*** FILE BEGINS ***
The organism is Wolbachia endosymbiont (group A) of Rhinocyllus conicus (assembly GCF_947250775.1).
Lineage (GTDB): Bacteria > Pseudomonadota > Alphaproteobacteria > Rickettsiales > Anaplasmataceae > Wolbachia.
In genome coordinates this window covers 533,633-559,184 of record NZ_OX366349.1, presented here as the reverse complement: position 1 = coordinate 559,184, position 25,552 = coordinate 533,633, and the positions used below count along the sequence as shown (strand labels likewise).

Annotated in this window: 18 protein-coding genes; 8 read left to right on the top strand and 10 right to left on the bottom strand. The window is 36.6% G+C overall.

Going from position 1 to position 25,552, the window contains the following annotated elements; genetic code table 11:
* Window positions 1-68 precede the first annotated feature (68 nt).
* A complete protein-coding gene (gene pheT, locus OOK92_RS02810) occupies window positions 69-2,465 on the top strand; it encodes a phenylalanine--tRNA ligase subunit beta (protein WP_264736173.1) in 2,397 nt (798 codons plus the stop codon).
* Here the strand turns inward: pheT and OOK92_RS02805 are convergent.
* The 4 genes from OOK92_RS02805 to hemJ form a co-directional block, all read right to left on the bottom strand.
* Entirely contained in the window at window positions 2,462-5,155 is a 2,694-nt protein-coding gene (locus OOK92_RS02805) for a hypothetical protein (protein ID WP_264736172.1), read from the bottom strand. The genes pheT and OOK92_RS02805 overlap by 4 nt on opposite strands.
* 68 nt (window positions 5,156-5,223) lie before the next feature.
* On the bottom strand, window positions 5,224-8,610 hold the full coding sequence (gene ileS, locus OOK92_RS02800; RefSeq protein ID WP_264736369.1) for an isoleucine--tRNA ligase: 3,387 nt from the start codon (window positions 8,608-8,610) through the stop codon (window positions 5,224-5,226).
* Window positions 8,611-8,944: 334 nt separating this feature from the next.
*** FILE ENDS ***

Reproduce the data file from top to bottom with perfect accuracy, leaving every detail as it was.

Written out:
The organism is Wolbachia endosymbiont (group A) of Rhinocyllus conicus (assembly GCF_947250775.1).
Lineage (GTDB): Bacteria > Pseudomonadota > Alphaproteobacteria > Rickettsiales > Anaplasmataceae > Wolbachia.
In genome coordinates this window covers 533,633-559,184 of record NZ_OX366349.1, presented here as the reverse complement: position 1 = coordinate 559,184, position 25,552 = coordinate 533,633, and the positions used below count along the sequence as shown (strand labels likewise).

Annotated in this window: 18 protein-coding genes; 8 read left to right on the top strand and 10 right to left on the bottom strand. The window is 36.6% G+C overall.

Going from position 1 to position 25,552, the window contains the following annotated elements; genetic code table 11:
* Window positions 1-68 precede the first annotated feature (68 nt).
* A complete protein-coding gene (gene pheT, locus OOK92_RS02810) occupies window positions 69-2,465 on the top strand; it encodes a phenylalanine--tRNA ligase subunit beta (protein WP_264736173.1) in 2,397 nt (798 codons plus the stop codon).
* Here the strand turns inward: pheT and OOK92_RS02805 are convergent.
* The 4 genes from OOK92_RS02805 to hemJ form a co-directional block, all read right to left on the bottom strand.
* Entirely contained in the window at window positions 2,462-5,155 is a 2,694-nt protein-coding gene (locus OOK92_RS02805) for a hypothetical protein (protein ID WP_264736172.1), read from the bottom strand. The genes pheT and OOK92_RS02805 overlap by 4 nt on opposite strands.
* 68 nt (window positions 5,156-5,223) lie before the next feature.
* On the bottom strand, window positions 5,224-8,610 hold the full coding sequence (gene ileS, locus OOK92_RS02800; RefSeq protein ID WP_264736369.1) for an isoleucine--tRNA ligase: 3,387 nt from the start codon (window positions 8,608-8,610) through the stop codon (window positions 5,224-5,226).
* Window positions 8,611-8,944: 334 nt separating this feature from the next.